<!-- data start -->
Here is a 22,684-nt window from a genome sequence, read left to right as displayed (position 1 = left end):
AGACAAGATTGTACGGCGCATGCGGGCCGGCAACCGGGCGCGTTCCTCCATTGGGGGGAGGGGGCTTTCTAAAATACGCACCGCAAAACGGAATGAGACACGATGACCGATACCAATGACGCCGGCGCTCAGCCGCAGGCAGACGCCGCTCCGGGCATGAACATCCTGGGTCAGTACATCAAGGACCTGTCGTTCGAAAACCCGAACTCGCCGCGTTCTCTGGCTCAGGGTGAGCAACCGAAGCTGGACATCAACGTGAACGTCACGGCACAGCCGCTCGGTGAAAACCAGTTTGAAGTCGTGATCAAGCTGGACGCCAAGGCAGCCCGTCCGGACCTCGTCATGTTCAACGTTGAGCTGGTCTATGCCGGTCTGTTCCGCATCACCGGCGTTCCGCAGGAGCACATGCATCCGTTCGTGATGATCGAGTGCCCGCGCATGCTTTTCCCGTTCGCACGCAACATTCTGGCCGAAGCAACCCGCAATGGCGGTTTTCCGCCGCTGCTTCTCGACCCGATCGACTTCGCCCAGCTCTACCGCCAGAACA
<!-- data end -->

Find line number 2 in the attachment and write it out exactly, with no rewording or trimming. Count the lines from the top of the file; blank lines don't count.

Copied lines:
AGACAAGATTGTACGGCGCATGCGGGCCGGCAACCGGGCGCGTTCCTCCATTGGGGGGAGGGGGCTTTCTAAAATACGCACCGCAAAACGGAATGAGACACGATGACCGATACCAATGACGCCGGCGCTCAGCCGCAGGCAGACGCCGCTCCGGGCATGAACATCCTGGGTCAGTACATCAAGGACCTGTCGTTCGAAAACCCGAACTCGCCGCGTTCTCTGGCTCAGGGTGAGCAACCGAAGCTGGACATCAACGTGAACGTCACGGCACAGCCGCTCGGTGAAAACCAGTTTGAAGTCGTGATCAAGCTGGACGCCAAGGCAGCCCGTCCGGACCTCGTCATGTTCAACGTTGAGCTGGTCTATGCCGGTCTGTTCCGCATCACCGGCGTTCCGCAGGAGCACATGCATCCGTTCGTGATGATCGAGTGCCCGCGCATGCTTTTCCCGTTCGCACGCAACATTCTGGCCGAAGCAACCCGCAATGGCGGTTTTCCGCCGCTGCTTCTCGACCCGATCGACTTCGCCCAGCTCTACCGCCAGAACA